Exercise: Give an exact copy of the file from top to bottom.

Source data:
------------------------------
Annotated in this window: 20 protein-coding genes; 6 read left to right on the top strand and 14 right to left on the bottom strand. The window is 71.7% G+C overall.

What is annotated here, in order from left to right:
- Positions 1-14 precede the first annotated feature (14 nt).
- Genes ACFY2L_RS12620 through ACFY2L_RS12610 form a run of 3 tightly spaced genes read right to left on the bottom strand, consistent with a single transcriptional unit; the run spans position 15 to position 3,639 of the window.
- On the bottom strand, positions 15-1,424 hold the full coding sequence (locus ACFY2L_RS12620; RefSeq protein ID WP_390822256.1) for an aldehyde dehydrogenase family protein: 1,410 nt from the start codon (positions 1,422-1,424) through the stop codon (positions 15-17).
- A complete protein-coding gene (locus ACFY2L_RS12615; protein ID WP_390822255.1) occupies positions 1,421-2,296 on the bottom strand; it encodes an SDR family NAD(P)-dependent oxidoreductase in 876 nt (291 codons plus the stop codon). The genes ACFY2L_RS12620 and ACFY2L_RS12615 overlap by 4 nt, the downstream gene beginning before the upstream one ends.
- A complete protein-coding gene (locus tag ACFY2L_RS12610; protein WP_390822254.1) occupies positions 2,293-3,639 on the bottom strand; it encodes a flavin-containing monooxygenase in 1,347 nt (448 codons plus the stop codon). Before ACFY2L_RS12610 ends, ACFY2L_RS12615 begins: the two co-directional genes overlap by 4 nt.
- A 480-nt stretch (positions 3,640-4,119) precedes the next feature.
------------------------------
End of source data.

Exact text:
Annotated in this window: 20 protein-coding genes; 6 read left to right on the top strand and 14 right to left on the bottom strand. The window is 71.7% G+C overall.

What is annotated here, in order from left to right:
- Positions 1-14 precede the first annotated feature (14 nt).
- Genes ACFY2L_RS12620 through ACFY2L_RS12610 form a run of 3 tightly spaced genes read right to left on the bottom strand, consistent with a single transcriptional unit; the run spans position 15 to position 3,639 of the window.
- On the bottom strand, positions 15-1,424 hold the full coding sequence (locus ACFY2L_RS12620; RefSeq protein ID WP_390822256.1) for an aldehyde dehydrogenase family protein: 1,410 nt from the start codon (positions 1,422-1,424) through the stop codon (positions 15-17).
- A complete protein-coding gene (locus ACFY2L_RS12615; protein ID WP_390822255.1) occupies positions 1,421-2,296 on the bottom strand; it encodes an SDR family NAD(P)-dependent oxidoreductase in 876 nt (291 codons plus the stop codon). The genes ACFY2L_RS12620 and ACFY2L_RS12615 overlap by 4 nt, the downstream gene beginning before the upstream one ends.
- A complete protein-coding gene (locus tag ACFY2L_RS12610; protein WP_390822254.1) occupies positions 2,293-3,639 on the bottom strand; it encodes a flavin-containing monooxygenase in 1,347 nt (448 codons plus the stop codon). Before ACFY2L_RS12610 ends, ACFY2L_RS12615 begins: the two co-directional genes overlap by 4 nt.
- A 480-nt stretch (positions 3,640-4,119) precedes the next feature.